Marc Andreessen said that software is eating the world. From my perspective, cloud is eating the whole telecom space. CenturyLink (News - Alert), AT&T, Verizon, and other carriers have made big plays into the cloud space. Most of the booths at trade shows are cloud. Articles, blogs, podcasts, ads, and magazines are all about cloud. It is sucking all the air out of telecom.
The foundation for access to the cloud is telecom – whether it is xDSL, LTE (News - Alert), or some other pipe. There isn’t much competition in the pipe. In fact, most Americans have only one choice for broadband over 20Mbps (that would be cable).
We hardly ever talk about the pipe, despite its importance. On the cellular side, we are seeing sponsored data. No charge for access to a sponsor’s site. This is interesting in that telecom doesn’t talk about its network at all. Who is connected to the most eyeballs? Who offers the best cloud connectivity – not speed, but actual throughput and less latency for workloads on Office365 and other SaaS (News - Alert). Advertising interconnection to the most VoIP providers might mean that fax over IP and HD voice will work off-net.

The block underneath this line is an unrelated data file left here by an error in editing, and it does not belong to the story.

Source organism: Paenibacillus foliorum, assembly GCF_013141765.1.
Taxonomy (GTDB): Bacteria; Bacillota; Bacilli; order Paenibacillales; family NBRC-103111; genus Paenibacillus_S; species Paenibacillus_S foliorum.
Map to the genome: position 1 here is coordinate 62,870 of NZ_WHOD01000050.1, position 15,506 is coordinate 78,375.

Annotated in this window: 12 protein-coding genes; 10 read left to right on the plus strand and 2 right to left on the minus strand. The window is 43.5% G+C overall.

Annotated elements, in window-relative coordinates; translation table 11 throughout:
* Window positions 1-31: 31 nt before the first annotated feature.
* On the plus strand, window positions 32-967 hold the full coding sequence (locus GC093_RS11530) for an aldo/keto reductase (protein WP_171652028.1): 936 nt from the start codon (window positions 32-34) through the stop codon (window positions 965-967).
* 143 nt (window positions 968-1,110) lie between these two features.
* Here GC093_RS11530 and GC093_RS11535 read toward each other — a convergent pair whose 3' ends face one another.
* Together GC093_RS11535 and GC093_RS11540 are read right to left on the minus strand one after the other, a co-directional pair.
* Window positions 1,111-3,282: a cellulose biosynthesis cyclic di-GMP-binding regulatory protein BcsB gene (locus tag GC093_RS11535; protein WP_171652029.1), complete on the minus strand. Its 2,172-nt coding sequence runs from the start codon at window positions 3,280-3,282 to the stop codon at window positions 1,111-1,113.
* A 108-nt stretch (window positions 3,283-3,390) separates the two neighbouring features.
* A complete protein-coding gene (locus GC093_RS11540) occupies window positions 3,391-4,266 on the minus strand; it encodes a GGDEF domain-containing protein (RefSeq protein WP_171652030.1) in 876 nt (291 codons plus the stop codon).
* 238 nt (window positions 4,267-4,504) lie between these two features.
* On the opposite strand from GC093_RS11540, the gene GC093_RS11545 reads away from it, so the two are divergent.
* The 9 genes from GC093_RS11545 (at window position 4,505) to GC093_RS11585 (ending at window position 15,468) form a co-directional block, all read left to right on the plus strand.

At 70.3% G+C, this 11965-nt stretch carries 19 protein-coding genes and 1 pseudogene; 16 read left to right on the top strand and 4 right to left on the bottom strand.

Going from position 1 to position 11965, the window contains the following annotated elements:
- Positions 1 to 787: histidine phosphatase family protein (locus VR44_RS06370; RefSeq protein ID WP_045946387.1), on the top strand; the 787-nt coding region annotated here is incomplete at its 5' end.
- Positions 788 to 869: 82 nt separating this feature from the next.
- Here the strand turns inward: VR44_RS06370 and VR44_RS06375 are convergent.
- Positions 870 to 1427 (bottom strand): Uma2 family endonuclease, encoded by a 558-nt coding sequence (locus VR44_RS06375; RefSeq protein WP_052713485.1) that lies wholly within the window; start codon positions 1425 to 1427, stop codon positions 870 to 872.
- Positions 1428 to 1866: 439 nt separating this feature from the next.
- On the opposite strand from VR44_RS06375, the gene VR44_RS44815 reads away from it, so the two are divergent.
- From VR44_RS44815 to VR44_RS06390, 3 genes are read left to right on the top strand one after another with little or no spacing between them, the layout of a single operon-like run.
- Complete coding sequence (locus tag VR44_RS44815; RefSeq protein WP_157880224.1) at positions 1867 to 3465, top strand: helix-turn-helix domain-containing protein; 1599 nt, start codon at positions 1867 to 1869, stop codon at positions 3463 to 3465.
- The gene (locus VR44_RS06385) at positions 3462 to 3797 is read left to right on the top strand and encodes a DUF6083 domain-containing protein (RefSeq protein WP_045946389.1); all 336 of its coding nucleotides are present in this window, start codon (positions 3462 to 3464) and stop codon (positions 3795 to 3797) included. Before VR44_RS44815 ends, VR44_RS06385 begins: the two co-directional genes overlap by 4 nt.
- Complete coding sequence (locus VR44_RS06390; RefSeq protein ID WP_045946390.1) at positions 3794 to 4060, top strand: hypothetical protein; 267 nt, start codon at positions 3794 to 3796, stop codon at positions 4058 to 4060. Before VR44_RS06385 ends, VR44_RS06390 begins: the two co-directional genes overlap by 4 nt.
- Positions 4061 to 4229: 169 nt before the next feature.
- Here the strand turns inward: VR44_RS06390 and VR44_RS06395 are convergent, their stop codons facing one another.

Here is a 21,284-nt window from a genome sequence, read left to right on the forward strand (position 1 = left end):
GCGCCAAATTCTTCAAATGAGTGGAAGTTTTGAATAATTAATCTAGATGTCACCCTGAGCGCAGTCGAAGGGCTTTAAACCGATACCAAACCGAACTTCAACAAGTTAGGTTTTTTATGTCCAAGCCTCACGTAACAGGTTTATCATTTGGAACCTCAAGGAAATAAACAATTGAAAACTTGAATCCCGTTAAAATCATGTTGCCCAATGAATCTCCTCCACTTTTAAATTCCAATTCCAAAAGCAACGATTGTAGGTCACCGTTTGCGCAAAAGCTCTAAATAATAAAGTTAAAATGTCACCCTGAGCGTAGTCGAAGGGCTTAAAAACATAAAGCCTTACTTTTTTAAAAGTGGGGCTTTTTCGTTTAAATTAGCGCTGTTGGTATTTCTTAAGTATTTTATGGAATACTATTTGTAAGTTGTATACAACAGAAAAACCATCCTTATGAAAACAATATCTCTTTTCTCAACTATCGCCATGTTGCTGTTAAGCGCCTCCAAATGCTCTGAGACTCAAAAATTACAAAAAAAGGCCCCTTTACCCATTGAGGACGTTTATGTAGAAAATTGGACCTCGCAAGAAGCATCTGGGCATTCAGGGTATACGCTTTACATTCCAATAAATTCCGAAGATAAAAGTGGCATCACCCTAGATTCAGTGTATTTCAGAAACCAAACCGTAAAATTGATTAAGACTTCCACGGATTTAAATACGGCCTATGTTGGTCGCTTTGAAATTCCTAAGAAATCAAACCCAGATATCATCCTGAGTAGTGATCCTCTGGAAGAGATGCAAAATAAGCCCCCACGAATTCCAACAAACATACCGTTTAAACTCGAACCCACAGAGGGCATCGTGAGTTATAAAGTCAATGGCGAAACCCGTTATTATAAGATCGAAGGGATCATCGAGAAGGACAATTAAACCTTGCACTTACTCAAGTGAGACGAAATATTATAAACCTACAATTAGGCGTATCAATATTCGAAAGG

The cloud hype is good because it sells not just bigger bandwidth, but redundant pipes as well. It all is sold on price per mega. A pipe is a pipe. However, those in the know understand that a pipe is not a pipe. Oversubscription, last mile ownership, upstream connectivity, and network management affect the actual usefulness of the circuit.
The afternoon cable hangover or the politics of squeezing the peering to cause buffering or even port blocking to handicap OTT VoIP are just a few of the major ways that a pipe is not a pipe. It will affect productivity. It is a conversation that few partners have with prospects. What will they need that bandwidth for? The difference between dedicated and broadband is the difference between productivity and frustration by employees.
Peter Radizeski is president of RAD-INFO Inc., a telecom consulting firm in Tampa, Fla.
Edited by Maurice Nagle